digging a well
where the fire burned
drilling down
inside the circle of stone

like drumming a beat to escape
the violent light
breaking the soil in us
dig out our insides

oh Cactus
you live where it's dry
oh Cactus
my mind makes your needles

we become the camel
to pass through the hole
our baggage is draped on us
on our hills of protection

oh Cactus
you live where it's dry
oh Cactus
you live on the inside

I yield to your hatred
for your own deeds
I yield like the melting frost
that soaks in your field


"Eros is a superhuman power which, like nature herself, allows itself to be conquered and exploited as though it were impotent. But triumph over nature is dearly paid for. Nature requires no explanations of principle, but asks only for tolerance and wise measure. "Eros is a mighty daemon," as the wise Diotima said to Socrates. We shall never get the better of him, or only to our own hurt. He is not the whole of our inward nature, though he is at least one of its essential aspects."
Synchronicity: An Acausal Connecting Principle. (From Vol. 8. of the Collected Works of C. G. Jung) (Carl Jung, On the Psychology of
the Unconscious, 1957

"After reading through Schopenhauer's Ethic one learns that he himself is not an ascetic. And consequently he himself has not reached contemplation through asceticism, but only a contemplation which contemplates asceticism. This is extremely suspicious, and may even conceal the most terrible and corrupting voluptuous melancholy: a profound misanthropy. In this too it is suspicious, for it is always suspicious to propound an ethic which does not exert so much power over the teacher that he himself expresses. Schopenhauer makes ethics into genius, but that is of course an unethical conception of ethics. He makes ethics into genius and although he prides himself quite enough on being a genius, it has not pleased him, or nature has not allowed him, to become a genius where asceticism and mortification are concerned.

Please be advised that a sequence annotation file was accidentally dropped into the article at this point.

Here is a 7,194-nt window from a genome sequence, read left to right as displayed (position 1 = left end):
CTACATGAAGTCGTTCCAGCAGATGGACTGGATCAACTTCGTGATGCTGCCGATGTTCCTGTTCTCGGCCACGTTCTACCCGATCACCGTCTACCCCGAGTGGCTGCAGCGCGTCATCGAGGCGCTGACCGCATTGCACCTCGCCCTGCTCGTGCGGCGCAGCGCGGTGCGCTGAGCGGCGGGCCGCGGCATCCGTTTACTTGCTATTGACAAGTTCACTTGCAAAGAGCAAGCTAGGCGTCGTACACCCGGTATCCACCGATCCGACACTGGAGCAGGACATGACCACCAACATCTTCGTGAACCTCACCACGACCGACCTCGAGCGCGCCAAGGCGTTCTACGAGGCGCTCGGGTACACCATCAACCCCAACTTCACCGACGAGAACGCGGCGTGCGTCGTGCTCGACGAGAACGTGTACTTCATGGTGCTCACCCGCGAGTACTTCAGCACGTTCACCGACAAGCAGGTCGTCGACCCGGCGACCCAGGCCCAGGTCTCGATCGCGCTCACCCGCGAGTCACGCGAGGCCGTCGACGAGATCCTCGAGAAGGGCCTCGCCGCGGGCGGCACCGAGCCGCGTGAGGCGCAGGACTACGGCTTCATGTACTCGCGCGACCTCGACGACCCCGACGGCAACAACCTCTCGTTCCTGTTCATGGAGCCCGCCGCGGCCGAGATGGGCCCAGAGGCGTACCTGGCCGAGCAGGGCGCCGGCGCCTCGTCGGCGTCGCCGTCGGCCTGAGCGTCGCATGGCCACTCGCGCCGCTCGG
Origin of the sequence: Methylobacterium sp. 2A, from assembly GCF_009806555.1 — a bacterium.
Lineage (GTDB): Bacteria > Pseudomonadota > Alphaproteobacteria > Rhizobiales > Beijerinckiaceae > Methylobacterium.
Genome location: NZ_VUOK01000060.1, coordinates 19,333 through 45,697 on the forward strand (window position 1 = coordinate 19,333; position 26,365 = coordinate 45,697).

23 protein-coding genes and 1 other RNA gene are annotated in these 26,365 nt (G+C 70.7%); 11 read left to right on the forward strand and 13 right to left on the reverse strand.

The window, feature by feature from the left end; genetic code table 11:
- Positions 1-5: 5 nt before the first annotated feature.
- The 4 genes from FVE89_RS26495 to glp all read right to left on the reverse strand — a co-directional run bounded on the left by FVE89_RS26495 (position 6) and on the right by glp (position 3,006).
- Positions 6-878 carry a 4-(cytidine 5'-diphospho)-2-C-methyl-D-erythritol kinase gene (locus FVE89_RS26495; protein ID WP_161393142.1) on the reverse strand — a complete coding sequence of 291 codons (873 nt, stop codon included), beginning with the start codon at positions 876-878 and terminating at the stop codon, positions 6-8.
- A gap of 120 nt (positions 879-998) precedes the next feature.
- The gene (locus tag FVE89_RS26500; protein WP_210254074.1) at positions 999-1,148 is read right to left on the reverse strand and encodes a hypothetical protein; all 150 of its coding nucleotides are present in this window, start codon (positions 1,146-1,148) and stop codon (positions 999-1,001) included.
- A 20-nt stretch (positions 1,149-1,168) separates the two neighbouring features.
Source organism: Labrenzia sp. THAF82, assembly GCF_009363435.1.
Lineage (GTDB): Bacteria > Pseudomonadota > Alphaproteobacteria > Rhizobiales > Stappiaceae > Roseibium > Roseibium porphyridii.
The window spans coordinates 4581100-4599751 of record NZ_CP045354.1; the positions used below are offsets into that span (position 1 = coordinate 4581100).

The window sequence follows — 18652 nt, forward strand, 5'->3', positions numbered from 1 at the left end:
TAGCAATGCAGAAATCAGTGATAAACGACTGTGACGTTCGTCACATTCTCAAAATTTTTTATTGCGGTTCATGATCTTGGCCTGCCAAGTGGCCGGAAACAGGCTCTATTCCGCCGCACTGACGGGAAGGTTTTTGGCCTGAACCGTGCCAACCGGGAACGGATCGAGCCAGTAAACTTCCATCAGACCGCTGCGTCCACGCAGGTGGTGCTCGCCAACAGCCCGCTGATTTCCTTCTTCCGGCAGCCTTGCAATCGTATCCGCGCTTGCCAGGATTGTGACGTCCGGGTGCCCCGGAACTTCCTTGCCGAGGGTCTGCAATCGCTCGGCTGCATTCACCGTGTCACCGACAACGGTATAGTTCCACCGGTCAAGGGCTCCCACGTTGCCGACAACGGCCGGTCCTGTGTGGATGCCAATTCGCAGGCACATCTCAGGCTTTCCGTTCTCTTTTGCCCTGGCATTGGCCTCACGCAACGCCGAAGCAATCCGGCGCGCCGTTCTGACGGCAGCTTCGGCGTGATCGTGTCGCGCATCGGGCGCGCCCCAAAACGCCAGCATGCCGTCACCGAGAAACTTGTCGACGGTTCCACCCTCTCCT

Schopenhauer interests me very much, as does his fate in Germany."
(Soren Kierkegaard, 1813–1855)


"It is a wise thing to be polite; consequently, it is a stupid thing to be rude. To make enemies by unnecessary and willful incivility, is just as insane a proceeding as to set your house on fire. For politeness is like a counter--an avowedly false coin, with which it is foolish to be stingy."
(A. Schopenhauer, 1788–1860)


"The least ambiguous sign of a disdain for people is this: that one tolerates everyone else only as a means to his end, or not at all."
Human, All-Too-Human, Beyond Good and Evil: Parts 1 and 2 (Nietzsche, human all too human)


"Never ask for too much, and know when to stop. It is (the other's) perogative to give, to give when he wants and to give what he wants, and to do so without prompting. Do not give him the chance to reject your requests. Better to win favours by deserving them, so they are bestowed without your asking."
(Robert Greene)


"Prize intensity more than extensity. Perfection resides in quality, not quantity. Extent alone never rises above mediocrity, and it is the misfortune of men with wide general interests that while they would like to have their finger in every pie, they have one in none. Intensity gives eminence, and rises to the heroic in matters sublime."
The Art of Worldly Wisdom (Baltasar Gracián)


"Do not overstop your bounds. Do what you are assigned to do to the best of your abilities and never do more. To think that by doing more you are doing better is a common blunder. It is never good to seem to be trying too hard - it is as if you were covering up some deficiency. Fulfilling a task that has not been asked of you just makes people suspicious."
(Robert Greene)